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The GW Hatchet


The GW Hatchet

Serving the GW Community since 1904

The GW Hatchet

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Test-optional applicants on par academically with other students, officials say

In a presentation to the Faculty Senate, Provost Forrest Maltzman introduced new data showing that students admitted for fall 2016 who did not submit SAT or ACT scores had about the same first-year GPA as those who submitted scores.

Students who applied to GW without submitting standardized test scores are performing about equally as well as those who didn’t take advantage of the test-optional policy, according to new University data.

In a March presentation to the Faculty Senate, Provost Forrest Maltzman introduced new data showing that students admitted for fall 2016 who did not submit SAT or ACT scores – the first admissions cycle under the new policy – had about the same first-year GPA average as those who submitted scores. The data shows that, despite initial expert and faculty fears, students who applied test-optional are on par academically with other students.

Officials found that it’s not more difficult to predict how students will perform in their first year even without standardized test scores. Administrators said this finding reaffirmed the University’s decision to follow a national trend and shift to a test-optional admissions policy in 2015.

At the time, officials said the test-optional policy was an effort to increase accessibility to students from lower-income and minority backgrounds who are often at a disadvantage in taking the SAT or ACTs because they cannot afford to take the test multiple times or pay for outside tutoring.

After students are accepted to the University, officials use factors like high school GPA and course difficulty to predict how students will perform in their first year – grouping them based on how well they expect them to perform academically.

Maltzman said the main objective in predicting first-year performance of the students who applied test-optional in comparison to those who didn’t was to discover whether that information could still be accurately modeled without using standardized test scores as a factor for both groups.

“The question is what did you give, how much information about predictability did you give up when you went test-optional?” he said. “I think what that shows is that we actually gave up very minimal information about predictive performance.”

Maltzman said officials do not plan to change the current test-optional policy, which also led to a 28-percent spike in applications and a higher number of Latino, African-American and first-generation applicants in 2016. Several schools across the nation are headed in a test-optional direction to increase accessibility because often standardized test scores are more reflective of an applicant’s income than academic performance, he said.

“In the old days, when you put model predicting and look at curriculums and all these other things, maybe it was useful,” Maltzman said. “Nowadays it’s just not adding that much value.”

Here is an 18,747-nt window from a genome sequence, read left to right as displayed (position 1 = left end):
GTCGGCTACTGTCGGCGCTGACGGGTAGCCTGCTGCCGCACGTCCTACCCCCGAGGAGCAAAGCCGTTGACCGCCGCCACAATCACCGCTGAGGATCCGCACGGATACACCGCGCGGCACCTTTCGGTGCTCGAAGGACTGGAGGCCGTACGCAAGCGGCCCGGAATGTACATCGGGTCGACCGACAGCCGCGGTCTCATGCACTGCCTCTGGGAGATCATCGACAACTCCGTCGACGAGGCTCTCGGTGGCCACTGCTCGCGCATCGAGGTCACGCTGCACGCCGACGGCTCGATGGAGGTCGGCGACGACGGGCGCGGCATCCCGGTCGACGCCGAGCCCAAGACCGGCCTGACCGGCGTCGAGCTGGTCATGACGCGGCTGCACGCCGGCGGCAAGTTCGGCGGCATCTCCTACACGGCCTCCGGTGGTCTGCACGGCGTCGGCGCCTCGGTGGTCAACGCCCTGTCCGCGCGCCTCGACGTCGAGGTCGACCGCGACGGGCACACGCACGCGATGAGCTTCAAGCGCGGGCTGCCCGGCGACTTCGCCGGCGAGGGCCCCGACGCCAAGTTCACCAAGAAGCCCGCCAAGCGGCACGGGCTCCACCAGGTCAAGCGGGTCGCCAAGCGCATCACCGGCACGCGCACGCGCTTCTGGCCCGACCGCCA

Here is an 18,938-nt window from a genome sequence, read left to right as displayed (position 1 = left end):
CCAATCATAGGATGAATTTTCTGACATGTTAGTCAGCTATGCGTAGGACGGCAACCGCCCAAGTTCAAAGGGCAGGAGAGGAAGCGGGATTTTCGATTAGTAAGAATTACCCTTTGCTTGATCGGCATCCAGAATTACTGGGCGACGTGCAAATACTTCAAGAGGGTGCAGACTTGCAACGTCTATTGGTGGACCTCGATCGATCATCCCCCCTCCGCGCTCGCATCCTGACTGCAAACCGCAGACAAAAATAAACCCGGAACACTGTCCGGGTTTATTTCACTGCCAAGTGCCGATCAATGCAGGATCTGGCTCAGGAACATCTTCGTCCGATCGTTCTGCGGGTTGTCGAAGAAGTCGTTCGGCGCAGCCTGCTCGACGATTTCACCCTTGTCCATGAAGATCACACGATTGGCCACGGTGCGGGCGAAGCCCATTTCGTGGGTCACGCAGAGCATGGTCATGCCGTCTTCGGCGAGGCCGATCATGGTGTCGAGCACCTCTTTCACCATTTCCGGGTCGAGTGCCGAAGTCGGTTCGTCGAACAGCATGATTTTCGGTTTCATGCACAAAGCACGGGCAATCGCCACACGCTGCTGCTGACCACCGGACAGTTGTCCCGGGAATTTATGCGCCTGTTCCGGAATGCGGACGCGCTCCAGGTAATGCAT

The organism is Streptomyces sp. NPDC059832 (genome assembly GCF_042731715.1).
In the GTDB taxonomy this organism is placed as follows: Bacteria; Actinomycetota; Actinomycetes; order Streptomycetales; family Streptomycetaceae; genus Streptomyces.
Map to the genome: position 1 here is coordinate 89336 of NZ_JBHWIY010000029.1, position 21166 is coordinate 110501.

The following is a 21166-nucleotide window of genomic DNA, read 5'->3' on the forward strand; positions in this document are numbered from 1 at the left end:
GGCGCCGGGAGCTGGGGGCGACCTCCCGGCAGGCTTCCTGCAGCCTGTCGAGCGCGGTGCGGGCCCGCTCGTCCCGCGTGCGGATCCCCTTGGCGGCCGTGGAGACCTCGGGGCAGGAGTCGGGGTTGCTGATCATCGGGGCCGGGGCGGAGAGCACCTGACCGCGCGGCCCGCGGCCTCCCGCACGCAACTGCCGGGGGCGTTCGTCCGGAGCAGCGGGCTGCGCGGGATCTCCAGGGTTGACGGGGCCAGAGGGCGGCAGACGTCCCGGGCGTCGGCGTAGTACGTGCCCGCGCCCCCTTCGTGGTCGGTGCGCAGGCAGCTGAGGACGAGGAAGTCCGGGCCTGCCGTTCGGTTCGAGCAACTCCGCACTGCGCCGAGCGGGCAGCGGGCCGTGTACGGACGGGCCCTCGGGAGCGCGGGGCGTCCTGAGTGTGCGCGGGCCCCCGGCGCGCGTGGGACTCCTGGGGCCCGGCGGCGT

More than 1,000 colleges are now test-optional, according to a list maintained by the National Center for Fair and Open Testing. Currently, only one of GW’s 12 peer institutions, Wake Forest University, has a similar policy, but New York University and the University of Rochester are “test-flexible” – meaning students must submit a test, like AP scores or SAT subject tests, but not necessarily the SAT or ACT.

Students who used the policy also had a 91.1 percent freshman retention rate – about 1 percentage point higher than those who submitted test scores, according to the data.

Laurie Koehler, the vice provost for enrollment management and retention, said there wasn’t “a meaningful difference in how students who submitted test scores and students who didn’t performed.” She said the University uses all students’ first-year data to determine whether they need additional support from the school’s advisers.

“This isn’t giving us a lot information,” she said of test scores. “It’s creating a barrier.”

Admissions experts said standardized test scores are not a good indicator of future performance in college, and students who don’t submit test scores may not be good test-takers but could be better students overall.

James Dewey-Rosenfeld, the dean of undergraduate admissions at The Catholic University of America, said high school GPA and strength of course selection – not standardized test scores – were the two biggest factors for academic success at CUA, which implemented a test-optional policy in September 2015.

Dewey-Rosenfeld said the current sophomore class, which was the first to make use of the test-optional policy, had the highest average freshman GPA that CUA had seen in a “very long time.”

“What we saw is if we paid attention to really what the students were doing in the classroom in terms of grades and challenge in their curriculum, they were going to do well in the classroom here,” he said.

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